Sunday, July 23, 2017

The Guardian Gets One Right Regarding Regime Change in Venezuela

A student takes part in a protest against Nicolas Maduro's government in Caracas, Venezuela on 4 February 2014. 

Photograph: Jorge Silva/Reuters

Even the picture is implicitly propaganda insofar as it shows the pretty and innocent student confronting the presumably merciless state.

Abby Martin has been following this on-site in Venezuela and she's advised multiple times there are many examples of ducks being made to look like chickens in the reporting about unrest there.

When is it considered legitimate to try and overthrow a democratically-elected government? In Washington, the answer has always been simple: when the US government says it is. Not surprisingly, that's not the way Latin American governments generally see it.

On Sunday, the Mercosur governments (Brazil, Argentina, Uruguay, Paraguay, and Venezuela) released a statement on the past week's demonstrations in Venezuela. They described "the recent violent acts" in Venezuela as "attempts to destabilize the democratic order".

The Guardian:  US support for regime change in Venezuela is a mistake

That continues a dark history of US engagement in South America going back over fifty years.

Note:  the article wasn't written by one of their standard columnists so that may explain the cogency.

Of course we all know who the US government supports in Venezuela. They don't really try to hide it: there's $5m in the 2014 US federal budget for funding opposition activities inside Venezuela, and this is almost certainly the tip of the iceberg – adding to the hundreds of millions of dollars of overt support over the past 15 years.

- Guardian

In language adults understand, the tip of the iceberg doesn't show how much clandestine support takes place via America's dark side in the CIA.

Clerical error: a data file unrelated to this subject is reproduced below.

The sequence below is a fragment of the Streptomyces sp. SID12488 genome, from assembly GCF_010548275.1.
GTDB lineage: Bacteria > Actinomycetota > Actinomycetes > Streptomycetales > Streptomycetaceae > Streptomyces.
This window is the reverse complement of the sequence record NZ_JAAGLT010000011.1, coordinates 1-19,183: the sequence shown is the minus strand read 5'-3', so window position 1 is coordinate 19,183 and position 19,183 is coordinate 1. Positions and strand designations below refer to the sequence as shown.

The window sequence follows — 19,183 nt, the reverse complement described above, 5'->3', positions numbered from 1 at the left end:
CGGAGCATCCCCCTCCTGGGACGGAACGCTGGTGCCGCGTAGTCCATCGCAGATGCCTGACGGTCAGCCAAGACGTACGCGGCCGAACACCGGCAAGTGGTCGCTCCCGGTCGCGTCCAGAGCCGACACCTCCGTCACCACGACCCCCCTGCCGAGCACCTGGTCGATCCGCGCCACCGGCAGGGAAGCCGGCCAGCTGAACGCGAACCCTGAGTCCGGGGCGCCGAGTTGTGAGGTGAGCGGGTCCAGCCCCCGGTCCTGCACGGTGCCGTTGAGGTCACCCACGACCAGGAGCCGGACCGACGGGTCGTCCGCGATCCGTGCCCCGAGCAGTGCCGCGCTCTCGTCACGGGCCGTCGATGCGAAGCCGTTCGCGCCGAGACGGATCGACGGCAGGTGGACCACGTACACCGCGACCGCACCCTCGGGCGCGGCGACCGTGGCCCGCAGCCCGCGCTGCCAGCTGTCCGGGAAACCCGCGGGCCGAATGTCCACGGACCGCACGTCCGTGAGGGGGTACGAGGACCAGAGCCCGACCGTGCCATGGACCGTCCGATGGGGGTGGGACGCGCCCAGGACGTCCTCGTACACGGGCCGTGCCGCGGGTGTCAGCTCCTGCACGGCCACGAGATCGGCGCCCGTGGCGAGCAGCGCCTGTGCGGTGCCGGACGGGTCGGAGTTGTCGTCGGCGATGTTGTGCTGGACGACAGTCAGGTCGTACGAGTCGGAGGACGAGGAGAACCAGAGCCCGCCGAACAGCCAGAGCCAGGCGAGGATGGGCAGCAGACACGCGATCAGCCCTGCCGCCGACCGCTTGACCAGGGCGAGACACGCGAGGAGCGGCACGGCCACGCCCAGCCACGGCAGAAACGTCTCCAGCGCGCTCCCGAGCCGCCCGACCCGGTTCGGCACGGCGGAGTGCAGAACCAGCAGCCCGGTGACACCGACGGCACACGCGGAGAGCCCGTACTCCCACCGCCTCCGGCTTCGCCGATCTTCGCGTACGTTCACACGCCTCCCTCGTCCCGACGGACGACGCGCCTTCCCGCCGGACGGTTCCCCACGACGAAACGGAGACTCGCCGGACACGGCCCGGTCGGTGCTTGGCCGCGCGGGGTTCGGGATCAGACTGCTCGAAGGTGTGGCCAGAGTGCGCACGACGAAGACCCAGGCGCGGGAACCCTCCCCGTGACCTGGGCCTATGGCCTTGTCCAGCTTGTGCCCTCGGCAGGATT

Note:  yes I will crank about cheesy cliche since they pose as writers so fucking write something original.

It took a long time for the opposition to accept the results of democratic elections in Venezuela. They tried a military coup, backed by the US in 2002; when that failed they tried to topple the government with an oil strike. They lost an attempt to recall the president in 2004 and cried foul; then they boycotted National Assembly elections for no reason the following year. The failed attempt to de-legitimize last April's presidential election was a return to this dark but not-so-distant past. It remains to be seen how far they will go this time to win by other means what they have not been able to win at the ballot box, and how long they will have Washington's support for regime change in Venezuela.

- Guardian

While a good effort, it's not complete since it doesn't go deeply enough and the CIA is only a tiny hint we infer from some of the scribes.  That's not sufficient since the CIA's history goes far back with this relentless effort toward unwarranted regime change and the story isn't fully told without full cognizance of their evil agenda.

Ed:  well, no, that wasn't purple

I don't think really purple so call it fuchsia since that's somewhat purple, right?  For example, I did not mention their sex lives or parentage all of which is highly questionable.

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